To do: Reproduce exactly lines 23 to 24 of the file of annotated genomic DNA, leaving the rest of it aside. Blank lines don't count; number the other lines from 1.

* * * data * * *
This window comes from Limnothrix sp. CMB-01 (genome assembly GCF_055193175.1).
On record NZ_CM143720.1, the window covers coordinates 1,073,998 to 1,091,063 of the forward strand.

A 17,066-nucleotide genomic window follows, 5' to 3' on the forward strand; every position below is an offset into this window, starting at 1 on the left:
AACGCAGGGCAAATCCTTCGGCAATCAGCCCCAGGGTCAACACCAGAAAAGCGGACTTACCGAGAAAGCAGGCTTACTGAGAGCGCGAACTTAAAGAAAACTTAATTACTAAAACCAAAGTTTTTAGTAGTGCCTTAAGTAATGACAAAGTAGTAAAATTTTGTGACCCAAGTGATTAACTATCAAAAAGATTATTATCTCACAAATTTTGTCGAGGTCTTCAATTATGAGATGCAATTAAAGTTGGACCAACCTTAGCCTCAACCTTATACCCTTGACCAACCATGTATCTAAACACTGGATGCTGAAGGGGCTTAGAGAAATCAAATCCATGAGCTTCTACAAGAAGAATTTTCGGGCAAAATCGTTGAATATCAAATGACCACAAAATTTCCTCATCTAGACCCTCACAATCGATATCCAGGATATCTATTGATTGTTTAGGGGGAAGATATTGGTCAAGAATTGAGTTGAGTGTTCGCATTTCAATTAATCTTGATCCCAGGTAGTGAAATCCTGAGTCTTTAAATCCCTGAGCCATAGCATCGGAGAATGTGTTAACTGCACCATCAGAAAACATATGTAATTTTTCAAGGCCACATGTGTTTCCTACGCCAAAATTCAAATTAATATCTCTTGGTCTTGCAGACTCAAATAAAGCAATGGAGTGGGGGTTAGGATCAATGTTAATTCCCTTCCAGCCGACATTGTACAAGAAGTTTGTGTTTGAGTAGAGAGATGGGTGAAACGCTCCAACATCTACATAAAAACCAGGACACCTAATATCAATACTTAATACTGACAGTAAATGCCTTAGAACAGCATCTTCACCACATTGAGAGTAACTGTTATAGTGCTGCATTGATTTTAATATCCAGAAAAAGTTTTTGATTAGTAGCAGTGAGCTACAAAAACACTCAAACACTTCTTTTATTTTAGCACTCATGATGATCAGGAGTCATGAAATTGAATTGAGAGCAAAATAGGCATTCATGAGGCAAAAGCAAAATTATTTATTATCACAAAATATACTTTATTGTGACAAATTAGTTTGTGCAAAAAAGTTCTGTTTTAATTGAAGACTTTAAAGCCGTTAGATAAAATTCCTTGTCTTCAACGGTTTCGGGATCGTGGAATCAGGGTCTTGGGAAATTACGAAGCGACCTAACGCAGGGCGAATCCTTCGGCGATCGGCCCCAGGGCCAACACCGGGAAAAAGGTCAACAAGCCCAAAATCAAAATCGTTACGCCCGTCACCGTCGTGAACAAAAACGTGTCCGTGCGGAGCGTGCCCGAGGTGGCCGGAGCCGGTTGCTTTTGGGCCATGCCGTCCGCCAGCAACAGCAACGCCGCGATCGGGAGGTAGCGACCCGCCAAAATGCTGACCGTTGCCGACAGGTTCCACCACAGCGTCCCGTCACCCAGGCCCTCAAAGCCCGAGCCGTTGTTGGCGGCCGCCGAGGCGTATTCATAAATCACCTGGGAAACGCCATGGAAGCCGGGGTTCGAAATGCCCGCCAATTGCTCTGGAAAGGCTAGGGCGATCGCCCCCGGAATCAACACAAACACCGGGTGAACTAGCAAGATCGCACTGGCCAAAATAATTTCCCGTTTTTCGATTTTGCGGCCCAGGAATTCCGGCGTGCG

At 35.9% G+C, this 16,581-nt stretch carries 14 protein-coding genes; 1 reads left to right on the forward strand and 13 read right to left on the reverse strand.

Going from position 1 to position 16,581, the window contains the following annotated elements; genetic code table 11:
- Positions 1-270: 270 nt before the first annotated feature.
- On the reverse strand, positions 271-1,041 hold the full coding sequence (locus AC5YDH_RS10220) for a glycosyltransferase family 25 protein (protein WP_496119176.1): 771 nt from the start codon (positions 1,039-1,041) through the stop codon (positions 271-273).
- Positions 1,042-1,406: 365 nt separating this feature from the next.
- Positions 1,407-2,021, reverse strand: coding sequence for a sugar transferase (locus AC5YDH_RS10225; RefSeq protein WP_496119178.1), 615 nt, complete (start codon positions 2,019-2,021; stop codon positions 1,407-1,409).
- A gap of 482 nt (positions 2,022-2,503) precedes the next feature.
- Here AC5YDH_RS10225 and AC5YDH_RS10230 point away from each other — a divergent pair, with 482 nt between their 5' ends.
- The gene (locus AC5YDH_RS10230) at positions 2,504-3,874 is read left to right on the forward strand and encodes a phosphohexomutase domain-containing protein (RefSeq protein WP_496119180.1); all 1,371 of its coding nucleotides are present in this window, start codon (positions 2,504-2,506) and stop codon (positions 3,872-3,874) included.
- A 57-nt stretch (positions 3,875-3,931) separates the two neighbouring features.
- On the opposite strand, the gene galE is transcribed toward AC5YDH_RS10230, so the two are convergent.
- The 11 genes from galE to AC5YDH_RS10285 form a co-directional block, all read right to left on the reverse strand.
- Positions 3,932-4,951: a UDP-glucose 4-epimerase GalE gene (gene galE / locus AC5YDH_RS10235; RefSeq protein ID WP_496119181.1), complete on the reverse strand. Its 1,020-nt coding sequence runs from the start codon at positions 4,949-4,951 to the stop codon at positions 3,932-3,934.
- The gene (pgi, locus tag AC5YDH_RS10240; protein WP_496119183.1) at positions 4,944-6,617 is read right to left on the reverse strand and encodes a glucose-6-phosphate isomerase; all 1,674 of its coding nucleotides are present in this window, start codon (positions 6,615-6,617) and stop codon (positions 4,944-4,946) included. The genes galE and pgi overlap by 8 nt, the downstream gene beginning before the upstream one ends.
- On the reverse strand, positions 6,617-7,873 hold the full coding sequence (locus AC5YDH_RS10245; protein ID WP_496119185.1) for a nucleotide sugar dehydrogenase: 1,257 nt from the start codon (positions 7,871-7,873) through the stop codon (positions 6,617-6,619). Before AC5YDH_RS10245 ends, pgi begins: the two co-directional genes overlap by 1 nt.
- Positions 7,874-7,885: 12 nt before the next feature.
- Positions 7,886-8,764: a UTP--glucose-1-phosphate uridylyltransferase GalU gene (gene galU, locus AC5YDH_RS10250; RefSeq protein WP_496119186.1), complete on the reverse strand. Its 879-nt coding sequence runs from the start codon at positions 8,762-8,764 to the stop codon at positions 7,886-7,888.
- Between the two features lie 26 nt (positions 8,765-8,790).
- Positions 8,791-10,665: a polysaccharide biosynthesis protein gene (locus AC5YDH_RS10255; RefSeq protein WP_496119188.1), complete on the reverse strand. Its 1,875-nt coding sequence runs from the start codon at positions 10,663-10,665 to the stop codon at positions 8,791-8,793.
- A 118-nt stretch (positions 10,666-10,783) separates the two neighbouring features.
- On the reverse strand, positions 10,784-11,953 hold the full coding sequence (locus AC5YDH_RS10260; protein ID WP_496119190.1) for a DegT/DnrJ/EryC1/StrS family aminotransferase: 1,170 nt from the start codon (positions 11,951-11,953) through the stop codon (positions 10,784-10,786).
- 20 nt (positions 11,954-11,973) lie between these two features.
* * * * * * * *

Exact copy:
- Positions 8,791-10,665: a polysaccharide biosynthesis protein gene (locus AC5YDH_RS10255; RefSeq protein WP_496119188.1), complete on the reverse strand. Its 1,875-nt coding sequence runs from the start codon at positions 10,663-10,665 to the stop codon at positions 8,791-8,793.
- A 118-nt stretch (positions 10,666-10,783) separates the two neighbouring features.